Have high standards. Refusing to accept hurtful behaviour from one another right from the beginning of the relationship equals a happier relationship later on.
Learn to back-up from an argument and to repair the disconnect. Happy couples have learnt how to skillfully back out of a potentially escalating argument and how to reconnect after they have trodden on their partner’s toes. They are good at initiating and accepting repair attempts and at being patient and considerate while negotiating tricky waters.
Focus on the positives. A good relationship must have a rich climate of positivity. Happy couples focus on their partner’s positive attributes and on what’s going well rather than concentrating on the negatives.
When things are going well in your relationships, either at home or out in the world, what are you doing to create and maintain the positive connections? Leave a comment; I’d love to hear from you.
Remember Mike and Genevieve from the last blog? Here they are again talking about an idea developed by marriage and relationship therapists Harville Hendrix and Helen LaKelly Hunt. They are the co-founders of Imago Relationship Therapy, and one of the foundations of this model is the idea that we carry an unconscious image or “imago”, that is an amalgamation of the positive and negative attributes of our parents or primary caregivers. The story goes that we are unconsciously attracted to people who match up with the positives list in our “imago” and this is what pulls us into falling in love, only to find, as the rosy glow of early romance fades, that our lover also has a bunch of really annoying habits that match the negatives in our unconscious “imago”.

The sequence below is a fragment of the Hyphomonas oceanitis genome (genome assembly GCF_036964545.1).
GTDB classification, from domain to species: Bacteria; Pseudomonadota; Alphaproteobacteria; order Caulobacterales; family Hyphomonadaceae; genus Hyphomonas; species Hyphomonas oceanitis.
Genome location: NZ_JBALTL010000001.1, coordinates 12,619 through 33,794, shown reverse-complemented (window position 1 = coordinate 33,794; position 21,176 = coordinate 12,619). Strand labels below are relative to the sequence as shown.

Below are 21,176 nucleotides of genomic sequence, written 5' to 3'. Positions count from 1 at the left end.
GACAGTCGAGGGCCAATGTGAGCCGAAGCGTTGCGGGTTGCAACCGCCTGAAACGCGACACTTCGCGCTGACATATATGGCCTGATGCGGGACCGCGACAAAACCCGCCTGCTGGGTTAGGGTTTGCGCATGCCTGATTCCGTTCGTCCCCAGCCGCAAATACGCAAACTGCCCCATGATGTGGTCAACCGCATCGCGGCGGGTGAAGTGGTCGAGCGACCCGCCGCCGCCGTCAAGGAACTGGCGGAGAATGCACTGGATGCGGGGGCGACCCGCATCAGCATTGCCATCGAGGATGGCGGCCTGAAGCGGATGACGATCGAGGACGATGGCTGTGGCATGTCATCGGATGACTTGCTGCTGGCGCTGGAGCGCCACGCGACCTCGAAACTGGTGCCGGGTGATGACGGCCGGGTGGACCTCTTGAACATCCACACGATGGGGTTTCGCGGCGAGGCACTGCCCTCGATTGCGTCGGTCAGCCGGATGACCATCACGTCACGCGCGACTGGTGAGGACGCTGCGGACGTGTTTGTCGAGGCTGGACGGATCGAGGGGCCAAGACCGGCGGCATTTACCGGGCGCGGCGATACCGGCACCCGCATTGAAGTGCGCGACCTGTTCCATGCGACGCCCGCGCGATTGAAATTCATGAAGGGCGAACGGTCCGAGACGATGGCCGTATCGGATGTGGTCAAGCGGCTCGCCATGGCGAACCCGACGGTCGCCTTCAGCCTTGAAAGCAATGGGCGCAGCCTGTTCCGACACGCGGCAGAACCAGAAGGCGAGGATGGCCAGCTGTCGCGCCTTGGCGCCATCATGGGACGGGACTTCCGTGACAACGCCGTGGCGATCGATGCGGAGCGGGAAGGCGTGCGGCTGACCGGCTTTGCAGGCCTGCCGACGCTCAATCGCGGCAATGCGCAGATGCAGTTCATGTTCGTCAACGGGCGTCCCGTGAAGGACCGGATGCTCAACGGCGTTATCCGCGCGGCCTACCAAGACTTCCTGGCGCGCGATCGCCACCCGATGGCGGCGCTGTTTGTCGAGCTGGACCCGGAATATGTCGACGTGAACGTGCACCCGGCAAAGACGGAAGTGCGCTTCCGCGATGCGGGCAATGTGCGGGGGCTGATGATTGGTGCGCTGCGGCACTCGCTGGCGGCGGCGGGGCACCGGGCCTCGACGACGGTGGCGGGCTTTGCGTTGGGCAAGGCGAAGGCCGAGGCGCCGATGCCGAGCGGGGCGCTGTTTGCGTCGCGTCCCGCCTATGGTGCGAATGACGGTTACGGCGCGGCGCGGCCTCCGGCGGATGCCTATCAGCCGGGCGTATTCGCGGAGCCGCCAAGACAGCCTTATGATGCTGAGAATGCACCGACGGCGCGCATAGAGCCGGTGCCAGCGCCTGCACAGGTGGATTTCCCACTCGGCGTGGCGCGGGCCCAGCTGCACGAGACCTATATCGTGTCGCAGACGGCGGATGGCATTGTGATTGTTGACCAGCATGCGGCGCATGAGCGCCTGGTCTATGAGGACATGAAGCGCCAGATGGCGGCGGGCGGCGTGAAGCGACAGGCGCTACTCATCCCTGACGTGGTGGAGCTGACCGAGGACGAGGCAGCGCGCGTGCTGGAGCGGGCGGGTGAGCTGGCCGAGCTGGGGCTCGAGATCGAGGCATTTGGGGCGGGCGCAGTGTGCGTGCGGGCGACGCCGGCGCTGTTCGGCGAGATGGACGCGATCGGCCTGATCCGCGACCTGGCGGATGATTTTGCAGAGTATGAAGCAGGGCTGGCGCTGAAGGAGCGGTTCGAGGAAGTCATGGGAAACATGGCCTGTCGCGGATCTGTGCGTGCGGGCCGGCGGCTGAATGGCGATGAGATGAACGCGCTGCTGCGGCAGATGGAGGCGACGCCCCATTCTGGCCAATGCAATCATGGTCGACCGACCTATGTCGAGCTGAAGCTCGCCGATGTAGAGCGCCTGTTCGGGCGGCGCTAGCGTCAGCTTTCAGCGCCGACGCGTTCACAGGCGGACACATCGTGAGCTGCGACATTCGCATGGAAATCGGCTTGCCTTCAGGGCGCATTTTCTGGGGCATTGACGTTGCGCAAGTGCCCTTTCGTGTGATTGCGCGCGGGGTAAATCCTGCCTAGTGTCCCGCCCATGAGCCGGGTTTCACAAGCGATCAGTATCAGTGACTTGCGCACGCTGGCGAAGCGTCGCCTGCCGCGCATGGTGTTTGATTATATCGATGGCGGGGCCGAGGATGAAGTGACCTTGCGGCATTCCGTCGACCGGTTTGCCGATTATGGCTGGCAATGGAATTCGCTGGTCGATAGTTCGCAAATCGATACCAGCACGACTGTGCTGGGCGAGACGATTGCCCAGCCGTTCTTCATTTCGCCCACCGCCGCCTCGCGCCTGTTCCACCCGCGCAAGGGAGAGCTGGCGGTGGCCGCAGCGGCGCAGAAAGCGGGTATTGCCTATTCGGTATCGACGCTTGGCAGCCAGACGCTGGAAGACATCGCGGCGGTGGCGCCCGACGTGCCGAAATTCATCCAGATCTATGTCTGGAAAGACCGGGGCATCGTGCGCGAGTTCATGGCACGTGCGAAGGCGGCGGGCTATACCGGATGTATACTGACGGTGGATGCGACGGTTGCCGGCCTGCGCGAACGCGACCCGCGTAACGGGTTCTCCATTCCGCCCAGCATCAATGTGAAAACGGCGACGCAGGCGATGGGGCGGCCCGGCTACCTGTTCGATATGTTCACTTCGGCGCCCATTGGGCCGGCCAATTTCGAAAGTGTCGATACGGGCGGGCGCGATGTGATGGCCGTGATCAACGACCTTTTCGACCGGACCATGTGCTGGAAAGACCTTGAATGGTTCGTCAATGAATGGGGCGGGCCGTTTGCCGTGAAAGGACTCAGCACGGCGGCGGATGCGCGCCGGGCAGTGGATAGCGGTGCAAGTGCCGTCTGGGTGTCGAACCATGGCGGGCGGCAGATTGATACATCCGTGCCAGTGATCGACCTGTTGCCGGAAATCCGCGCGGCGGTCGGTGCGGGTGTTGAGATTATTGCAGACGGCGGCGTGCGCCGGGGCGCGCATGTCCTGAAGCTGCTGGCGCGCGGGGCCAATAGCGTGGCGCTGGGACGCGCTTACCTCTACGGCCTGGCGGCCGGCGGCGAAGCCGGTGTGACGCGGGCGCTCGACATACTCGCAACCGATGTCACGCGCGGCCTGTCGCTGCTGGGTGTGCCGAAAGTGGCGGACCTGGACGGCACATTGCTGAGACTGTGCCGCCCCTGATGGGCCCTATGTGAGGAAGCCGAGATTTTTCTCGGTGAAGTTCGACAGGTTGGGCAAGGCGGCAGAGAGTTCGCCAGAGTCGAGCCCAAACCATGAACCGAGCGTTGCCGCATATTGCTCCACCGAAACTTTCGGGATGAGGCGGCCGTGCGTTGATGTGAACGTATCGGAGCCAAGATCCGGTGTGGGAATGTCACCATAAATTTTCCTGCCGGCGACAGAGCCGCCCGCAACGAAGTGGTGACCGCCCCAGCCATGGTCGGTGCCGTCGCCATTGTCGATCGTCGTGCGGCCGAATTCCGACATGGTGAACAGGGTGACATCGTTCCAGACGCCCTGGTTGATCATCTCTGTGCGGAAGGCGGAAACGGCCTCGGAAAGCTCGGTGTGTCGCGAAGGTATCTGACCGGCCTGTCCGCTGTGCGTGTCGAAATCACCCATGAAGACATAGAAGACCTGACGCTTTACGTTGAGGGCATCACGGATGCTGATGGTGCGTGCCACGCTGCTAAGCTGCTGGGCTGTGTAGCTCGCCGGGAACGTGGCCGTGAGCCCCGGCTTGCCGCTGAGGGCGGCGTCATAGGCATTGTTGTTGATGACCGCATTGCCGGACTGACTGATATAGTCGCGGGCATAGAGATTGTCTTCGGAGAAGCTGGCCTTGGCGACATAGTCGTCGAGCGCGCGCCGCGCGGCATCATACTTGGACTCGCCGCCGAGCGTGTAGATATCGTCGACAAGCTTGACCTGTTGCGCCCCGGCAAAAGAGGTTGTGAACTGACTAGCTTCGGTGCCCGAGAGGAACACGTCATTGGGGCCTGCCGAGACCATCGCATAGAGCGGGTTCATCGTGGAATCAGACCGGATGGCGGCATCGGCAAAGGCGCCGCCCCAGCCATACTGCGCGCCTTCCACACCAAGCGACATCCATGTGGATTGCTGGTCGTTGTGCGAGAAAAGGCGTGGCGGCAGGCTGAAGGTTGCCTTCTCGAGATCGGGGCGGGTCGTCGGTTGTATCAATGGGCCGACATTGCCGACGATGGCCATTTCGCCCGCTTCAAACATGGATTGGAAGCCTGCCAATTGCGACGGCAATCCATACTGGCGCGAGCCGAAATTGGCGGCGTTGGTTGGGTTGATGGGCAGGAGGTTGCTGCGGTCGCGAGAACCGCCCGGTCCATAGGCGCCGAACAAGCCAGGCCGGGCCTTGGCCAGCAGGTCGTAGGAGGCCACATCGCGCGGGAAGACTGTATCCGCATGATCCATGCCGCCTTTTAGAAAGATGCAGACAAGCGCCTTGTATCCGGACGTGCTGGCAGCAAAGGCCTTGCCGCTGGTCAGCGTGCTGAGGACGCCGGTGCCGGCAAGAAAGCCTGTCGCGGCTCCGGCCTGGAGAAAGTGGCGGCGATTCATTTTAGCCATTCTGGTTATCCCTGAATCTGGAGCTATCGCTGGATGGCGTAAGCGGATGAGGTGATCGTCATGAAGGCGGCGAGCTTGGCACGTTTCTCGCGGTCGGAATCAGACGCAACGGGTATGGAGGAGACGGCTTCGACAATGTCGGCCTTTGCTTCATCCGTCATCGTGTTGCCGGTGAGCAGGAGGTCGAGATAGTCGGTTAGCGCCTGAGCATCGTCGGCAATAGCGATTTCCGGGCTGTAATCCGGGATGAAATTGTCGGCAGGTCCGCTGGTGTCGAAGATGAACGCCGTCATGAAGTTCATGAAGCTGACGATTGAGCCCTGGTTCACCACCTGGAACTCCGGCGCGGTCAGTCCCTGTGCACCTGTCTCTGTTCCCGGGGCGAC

I like the saying “A theory is an idea in search of the truth”. Imago theory and the idea of our partners being an “imago match” seems to hold up a lot of the time with the couples I work with.